NC Climate Justice Collective and NC WARN launched a new collaborative project–the Energy Democracy Leadership Institute (EDLI)–on Saturday, June 27th. Debuting virtually, EDLI is an energy and climate justice grassroots organizing and leadership program. It will run for 6 months with an intergenerational and Black, Indigenous and People of Color (BIPOC) cohort of emerging leaders from eastern North Carolina. The 8 counties represented are all counties where chronic disinvestment, climate disasters and pollution from energy corporations are pervasive issues.
“Representation and support of BIPOC in the environmental movement has oftentimes fallen to the wayside,” said Jorden Revels, a student at UNC-Pembroke, member of the Lumbee Tribe and EDLI trainer. “The Energy Democracy Leadership Institute is exciting because it helps change that narrative by lifting up and embracing the voices of those most impacted by the effects of environmental racism. By giving our participants hands-on training to combat projects that are perpetuating slow violence and detrimental health effects against their communities, we are helping to develop community resilience and build organizing power with folks who are so often left out of the conversation altogether.”
EDLI Co-Director Jodi Lasseter adds that “for too long, communities in eastern NC have suffered from environmental racism, being targeted for pollution by energy corporations like Duke Energy and Enviva. That’s why it’s so important that these 20 emerging leaders–all of whom are Black or Indigenous people, and half are youth–are joining EDLI to build grassroots organizing skills to defend their communities. For me, it feels like a watershed moment, as those who have been hurt the most by social, economic and environmental harms are taking the lead in creating a just path forward for our state. It’s a collaborative vision that NC Climate Justice Collective and NC WARN have been working towards for several years, so we couldn’t be more thrilled to launch EDLI with this phenomenal group.”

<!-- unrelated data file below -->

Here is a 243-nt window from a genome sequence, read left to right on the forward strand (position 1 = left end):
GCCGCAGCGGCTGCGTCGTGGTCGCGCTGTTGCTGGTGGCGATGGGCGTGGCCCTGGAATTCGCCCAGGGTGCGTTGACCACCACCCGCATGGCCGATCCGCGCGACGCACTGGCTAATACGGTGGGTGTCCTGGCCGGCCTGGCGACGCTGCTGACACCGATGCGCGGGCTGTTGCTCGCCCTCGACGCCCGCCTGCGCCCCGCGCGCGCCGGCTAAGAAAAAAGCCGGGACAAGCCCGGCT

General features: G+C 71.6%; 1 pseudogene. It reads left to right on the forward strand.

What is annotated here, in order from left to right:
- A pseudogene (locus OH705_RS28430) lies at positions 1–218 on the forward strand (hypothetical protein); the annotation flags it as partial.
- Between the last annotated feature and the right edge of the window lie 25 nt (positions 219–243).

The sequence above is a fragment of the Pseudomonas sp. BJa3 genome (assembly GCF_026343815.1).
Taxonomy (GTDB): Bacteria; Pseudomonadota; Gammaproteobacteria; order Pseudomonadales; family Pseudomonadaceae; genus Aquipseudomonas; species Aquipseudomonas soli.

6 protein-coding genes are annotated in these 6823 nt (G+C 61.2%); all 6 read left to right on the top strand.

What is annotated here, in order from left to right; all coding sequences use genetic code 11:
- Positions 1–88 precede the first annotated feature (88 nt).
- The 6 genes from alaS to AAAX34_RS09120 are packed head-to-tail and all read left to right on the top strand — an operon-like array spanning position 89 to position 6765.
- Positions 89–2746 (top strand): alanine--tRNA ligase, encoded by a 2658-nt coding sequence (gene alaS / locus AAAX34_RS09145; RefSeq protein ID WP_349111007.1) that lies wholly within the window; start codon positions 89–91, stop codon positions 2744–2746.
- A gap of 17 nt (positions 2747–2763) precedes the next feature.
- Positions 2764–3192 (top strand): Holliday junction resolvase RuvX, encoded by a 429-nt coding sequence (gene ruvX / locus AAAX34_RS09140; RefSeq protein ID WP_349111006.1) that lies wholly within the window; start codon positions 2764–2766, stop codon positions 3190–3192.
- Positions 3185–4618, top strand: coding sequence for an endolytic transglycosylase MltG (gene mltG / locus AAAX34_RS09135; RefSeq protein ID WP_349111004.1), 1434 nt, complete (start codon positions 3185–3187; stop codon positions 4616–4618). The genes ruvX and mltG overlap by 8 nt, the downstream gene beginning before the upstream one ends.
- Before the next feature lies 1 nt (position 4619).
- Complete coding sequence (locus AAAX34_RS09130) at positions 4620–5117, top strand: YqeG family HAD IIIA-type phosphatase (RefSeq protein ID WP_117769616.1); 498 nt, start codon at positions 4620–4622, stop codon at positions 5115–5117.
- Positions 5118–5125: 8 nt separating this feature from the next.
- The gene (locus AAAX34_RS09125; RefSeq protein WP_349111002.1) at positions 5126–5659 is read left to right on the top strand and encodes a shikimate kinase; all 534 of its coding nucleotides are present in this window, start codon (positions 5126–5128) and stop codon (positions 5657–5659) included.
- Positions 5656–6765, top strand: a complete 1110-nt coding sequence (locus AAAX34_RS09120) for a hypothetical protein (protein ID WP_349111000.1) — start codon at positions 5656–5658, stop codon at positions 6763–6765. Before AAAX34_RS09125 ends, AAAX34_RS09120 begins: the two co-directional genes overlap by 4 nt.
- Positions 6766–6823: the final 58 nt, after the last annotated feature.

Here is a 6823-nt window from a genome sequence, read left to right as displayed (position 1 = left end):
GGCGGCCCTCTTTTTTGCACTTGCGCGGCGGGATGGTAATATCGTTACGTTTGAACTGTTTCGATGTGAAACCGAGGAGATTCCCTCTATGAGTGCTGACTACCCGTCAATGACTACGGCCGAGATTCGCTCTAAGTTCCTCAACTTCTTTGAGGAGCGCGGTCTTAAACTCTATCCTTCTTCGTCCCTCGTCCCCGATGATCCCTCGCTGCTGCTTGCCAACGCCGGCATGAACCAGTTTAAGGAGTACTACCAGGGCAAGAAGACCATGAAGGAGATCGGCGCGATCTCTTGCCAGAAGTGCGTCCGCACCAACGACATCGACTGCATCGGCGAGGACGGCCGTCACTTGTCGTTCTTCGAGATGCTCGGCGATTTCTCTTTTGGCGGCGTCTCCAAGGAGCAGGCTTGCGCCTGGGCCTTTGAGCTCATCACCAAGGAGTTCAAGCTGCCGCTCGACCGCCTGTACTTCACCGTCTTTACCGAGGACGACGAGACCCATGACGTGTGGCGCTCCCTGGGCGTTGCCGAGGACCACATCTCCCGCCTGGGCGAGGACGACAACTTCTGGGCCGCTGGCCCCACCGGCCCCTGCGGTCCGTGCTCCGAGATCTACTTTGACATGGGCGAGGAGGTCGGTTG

Movement elder and EDLI Co-Director Connie Leeper said “because of the Covid-19 pandemic, we moved to an online process, despite the original intent to be face to face. Adaptation has been an ongoing necessity for our movements to succeed. As a popular educator, it is exciting to finally launch with so many truly grassroots participants from rural eastern NC who will be teachers as well as learners in this project. They bear the brunt of the energy burden and will help shape the community organizing already happening in their organizations located in ‘sacrifice zones’. EDLI will help amplify their voices in their work for energy democracy.”
In his Medium blog piece, EDLI trainer Shiva Patel reflects that “in such trying times, efforts and leaders like this give us tangible and visionary hope. The work that has been happening behind the scenes — community outreach, curriculum design, constant adaptation, etc — is a true labor of love with years of forethought and collaborative experience. We are thrilled to be launching the Energy Democracy Leadership Institute, and hope that it will continue to inspire and influence other local trainings in cities nationwide. We look forward to sharing our progress over the coming year.”